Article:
Vintage Heights plans to dedicate a portion of the right-of-way for this planned arterial relief route, but the remainder of the right-of-way acquisition is dependent upon the development of the private property between Vintage Heights and Highway 173. Due to restrictions placed on the Kerrville-Schreiner Park by the State of Texas when the park was conveyed to the City of Kerrville, the roadway cannot be constructed through the parkland. So the route must run southeast of the park, through land currently owned by private landowners. If that land were to be developed, the city could require that the developer dedicate right-of-way that would be used for the arterial street that’s on the thoroughfare plan. But since there are no current plans for development on that private land, the route is not on the radar for the near future.

A portion of the city’s Thoroughfare Plan. The dotted red line depicts the hypothetical relief route between Highway 16 and Highway 173 that could alleviate some traffic along Riverhill Boulevard.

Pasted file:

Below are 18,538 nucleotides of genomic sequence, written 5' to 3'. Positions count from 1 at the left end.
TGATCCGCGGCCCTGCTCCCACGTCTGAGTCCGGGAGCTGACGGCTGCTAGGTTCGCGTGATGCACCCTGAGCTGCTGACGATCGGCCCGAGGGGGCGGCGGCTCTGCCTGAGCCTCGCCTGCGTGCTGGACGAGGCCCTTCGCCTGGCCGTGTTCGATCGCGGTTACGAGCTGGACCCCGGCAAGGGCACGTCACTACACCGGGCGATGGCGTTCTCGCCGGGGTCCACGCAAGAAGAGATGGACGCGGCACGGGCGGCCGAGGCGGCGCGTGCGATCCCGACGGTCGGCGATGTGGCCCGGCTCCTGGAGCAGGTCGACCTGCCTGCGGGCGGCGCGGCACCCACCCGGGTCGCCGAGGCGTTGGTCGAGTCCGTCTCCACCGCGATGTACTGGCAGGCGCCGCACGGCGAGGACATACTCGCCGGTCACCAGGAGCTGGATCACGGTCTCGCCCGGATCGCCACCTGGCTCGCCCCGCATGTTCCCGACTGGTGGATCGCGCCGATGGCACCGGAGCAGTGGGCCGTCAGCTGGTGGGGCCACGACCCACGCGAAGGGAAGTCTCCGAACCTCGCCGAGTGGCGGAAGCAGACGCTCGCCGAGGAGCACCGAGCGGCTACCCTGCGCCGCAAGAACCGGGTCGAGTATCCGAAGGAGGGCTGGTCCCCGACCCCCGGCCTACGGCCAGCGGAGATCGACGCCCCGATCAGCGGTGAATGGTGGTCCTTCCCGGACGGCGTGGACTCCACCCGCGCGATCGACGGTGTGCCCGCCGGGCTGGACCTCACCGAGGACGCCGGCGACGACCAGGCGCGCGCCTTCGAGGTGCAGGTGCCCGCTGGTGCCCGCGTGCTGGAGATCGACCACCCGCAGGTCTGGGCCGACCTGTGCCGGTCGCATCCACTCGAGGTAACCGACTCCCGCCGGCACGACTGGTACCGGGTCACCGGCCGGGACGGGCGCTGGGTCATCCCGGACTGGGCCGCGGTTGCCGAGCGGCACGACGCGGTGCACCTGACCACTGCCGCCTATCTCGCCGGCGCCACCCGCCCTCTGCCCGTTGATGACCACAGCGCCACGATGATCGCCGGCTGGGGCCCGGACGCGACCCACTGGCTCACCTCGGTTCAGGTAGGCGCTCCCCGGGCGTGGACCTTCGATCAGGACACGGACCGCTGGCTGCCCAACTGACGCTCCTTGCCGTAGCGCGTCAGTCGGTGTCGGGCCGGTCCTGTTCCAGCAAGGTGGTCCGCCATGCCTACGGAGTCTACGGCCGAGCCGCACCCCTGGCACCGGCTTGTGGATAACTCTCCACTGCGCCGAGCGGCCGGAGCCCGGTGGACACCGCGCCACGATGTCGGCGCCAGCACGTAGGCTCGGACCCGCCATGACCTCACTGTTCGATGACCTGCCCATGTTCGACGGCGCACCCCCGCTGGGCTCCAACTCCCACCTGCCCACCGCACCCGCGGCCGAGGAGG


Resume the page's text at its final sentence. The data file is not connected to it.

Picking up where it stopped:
The bottom line for the traffic situation on Riverhill Boulevard is that there are no easy fixes on the horizon. As long as it is perceived as a shortcut between highways, vehicles will continue to use the road, and because police have limited resources, traffic laws and city ordinances cannot be enforced 100% of the time. Riverhill Boulevard is not unique in this way — other residents in other neighborhoods have their own share of complaints on streets like Coronado, Lois, Guadalupe, Harper Street, Galbraith, Paschal, Tivy, and many more. Traffic will always be a concern for residents along routes that drivers find convenient, and safety should be prioritized in these areas. But development cannot cease while we sort these problems out. Kerrville must find a way to safely manage traffic while at the same time cultivating responsible growth.

Understanding Vintage Heights

Vintage Heights is the name for the approximately 226-acre, 500-home development proposed just south of Riverhill subdivision. The exclusive construction contractor is D.R. Horton, a Fortune 500 company founded in 1978 that operates in 29 states. The homes will be priced (primarily) between $180,000 and $227,000. That upper limit is extremely important here because it represents the current ceiling for “workforce housing” prices in our market.